Just Because I’m Alone, Doesn’t Mean I’m Lonely

Every year around Valentine’s Day I go through mood swings. If I’m being honest, I’ve never enjoyed the day. As soon as I see red plush teddy bears, heart-shaped boxes with chocolate inside, and those nasty ass sweethearts candy, I cringe. The images and lovey dovey movies that are released and played on a loop on television during this time of the year are constant reminders that I’m single. 

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For a while, I thought my disdain for the “holiday” was due to having my heart broken on Valentine’s Day when I was fifteen-years-old, never having a boyfriend, and never having someone from of the opposite sex ask me to be their romantic Valentine. As I’ve gotten older and more secure about who I am, I’ve realized the bitterness I used to have about my love life has nothing to do with why I don’t like Valentine’s Day. It’s due to the way society projects this narrative about people who are single, which is if you don’t share the “day of love” with someone that it automatically means you’re lonely or craving love and affection. 

Although research has proven that there is no romantic connection between Christian martyrs, who were called Valentines, February 14th has been labeled as the “day of love” since Chaucer began writing poetry about “Valentines” in the 14th century. Since then, there’s been a stigma associated with Valentine’s Day, which has been understood as a day to celebrate love with a significant other. Because of this, there’s an immense of amount of pressure that our society has placed on individuals to have a “date” – someone to spend the day with who can show you the romance we see in movies, hear in music, and read in books.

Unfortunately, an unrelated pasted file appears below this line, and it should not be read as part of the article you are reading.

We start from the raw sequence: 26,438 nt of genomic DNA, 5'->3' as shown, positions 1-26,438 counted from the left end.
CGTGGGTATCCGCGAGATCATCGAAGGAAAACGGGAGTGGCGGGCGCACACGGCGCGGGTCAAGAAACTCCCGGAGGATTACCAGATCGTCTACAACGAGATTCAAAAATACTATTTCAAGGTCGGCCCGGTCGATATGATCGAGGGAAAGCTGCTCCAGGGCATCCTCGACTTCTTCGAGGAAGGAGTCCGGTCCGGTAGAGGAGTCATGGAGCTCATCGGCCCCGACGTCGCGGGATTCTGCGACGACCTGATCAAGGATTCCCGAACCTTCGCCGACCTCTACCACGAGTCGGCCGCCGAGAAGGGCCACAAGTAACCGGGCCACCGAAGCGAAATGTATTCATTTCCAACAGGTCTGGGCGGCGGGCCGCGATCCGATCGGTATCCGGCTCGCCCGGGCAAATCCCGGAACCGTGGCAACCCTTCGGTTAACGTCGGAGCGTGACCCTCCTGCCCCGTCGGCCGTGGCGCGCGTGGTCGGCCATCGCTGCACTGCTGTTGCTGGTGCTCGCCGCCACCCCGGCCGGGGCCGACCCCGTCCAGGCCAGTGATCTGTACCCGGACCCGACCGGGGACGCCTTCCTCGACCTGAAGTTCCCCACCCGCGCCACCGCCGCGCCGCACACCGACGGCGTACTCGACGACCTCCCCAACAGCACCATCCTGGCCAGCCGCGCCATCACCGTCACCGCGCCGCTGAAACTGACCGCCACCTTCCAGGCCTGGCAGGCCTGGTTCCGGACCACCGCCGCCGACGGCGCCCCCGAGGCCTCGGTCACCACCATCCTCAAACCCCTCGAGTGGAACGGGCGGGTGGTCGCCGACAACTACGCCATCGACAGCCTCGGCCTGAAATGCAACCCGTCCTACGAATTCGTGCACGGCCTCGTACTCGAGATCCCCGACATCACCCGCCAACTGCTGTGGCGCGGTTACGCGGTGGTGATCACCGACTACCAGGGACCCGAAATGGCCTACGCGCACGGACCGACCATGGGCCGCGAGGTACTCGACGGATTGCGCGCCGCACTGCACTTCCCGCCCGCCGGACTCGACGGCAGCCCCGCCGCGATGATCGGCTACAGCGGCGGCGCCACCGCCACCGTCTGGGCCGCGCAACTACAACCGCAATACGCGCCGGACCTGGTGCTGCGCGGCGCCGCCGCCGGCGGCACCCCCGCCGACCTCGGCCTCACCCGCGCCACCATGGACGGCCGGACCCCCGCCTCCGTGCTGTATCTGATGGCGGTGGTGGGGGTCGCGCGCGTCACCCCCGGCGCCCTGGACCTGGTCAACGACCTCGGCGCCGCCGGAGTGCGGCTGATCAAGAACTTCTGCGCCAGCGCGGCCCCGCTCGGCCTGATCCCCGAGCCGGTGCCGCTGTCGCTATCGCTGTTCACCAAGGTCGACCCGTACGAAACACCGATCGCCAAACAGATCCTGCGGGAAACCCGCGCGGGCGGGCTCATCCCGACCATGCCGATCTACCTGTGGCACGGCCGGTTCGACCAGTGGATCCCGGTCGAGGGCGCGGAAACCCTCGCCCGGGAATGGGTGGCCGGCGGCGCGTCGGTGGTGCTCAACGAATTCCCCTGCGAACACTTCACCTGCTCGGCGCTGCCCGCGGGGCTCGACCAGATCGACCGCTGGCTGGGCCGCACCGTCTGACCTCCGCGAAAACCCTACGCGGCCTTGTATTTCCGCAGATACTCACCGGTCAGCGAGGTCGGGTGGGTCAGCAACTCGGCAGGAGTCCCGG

The problem with the pressure our society places on Valentine’s Day centers around this idea that if you’re not celebrating love with someone romantically, you have somehow failed. As soon as the new year rings in, stores bombard their front displays with Valentine’s Day gifts and cards to remind you that you have one month to find a date or you’ll be left out. Restaurants have specials just for couples and films released during the time of the year promote for a “couples night out”. All the images further heighten the stigma connected with Valentine’s Day and make any one who is single or has no one to spend the day with feel like they are less than.

What makes matters worse, and what bothers me the most about Valentine’s Day and most days of the year, is how single people are treated. For example, there’s a video circulating around Twitter that shows a waitress sitting a teddy bear at a table with someone who is eating dinner by themselves. Apparently, the restaurant puts a teddy bear on your table if you’re dining alone. While this gesture is kind, it’s almost disrespectful. There shouldn’t be an assumption that because I’m eating dinner alone that I’m lonely or craving for companionship. If our society is going to promote Valentine’s Day as the day you celebrate love, why can’t a single person do that without having a significant other? Has no one ever heard of me time?

Instead of Valentine’s Day being centered around romantics, it’s perspective and purpose should be changed, which is to be with the ones you love. If I want to spend the day with a family member, friend, or even myself, I should be able to without being seen as a lonely single person who can’t get a romantic date. The stigma has to go. 

I may not have a significant other to spend the “day of love” with but that doesn’t mean I’m lonely. 

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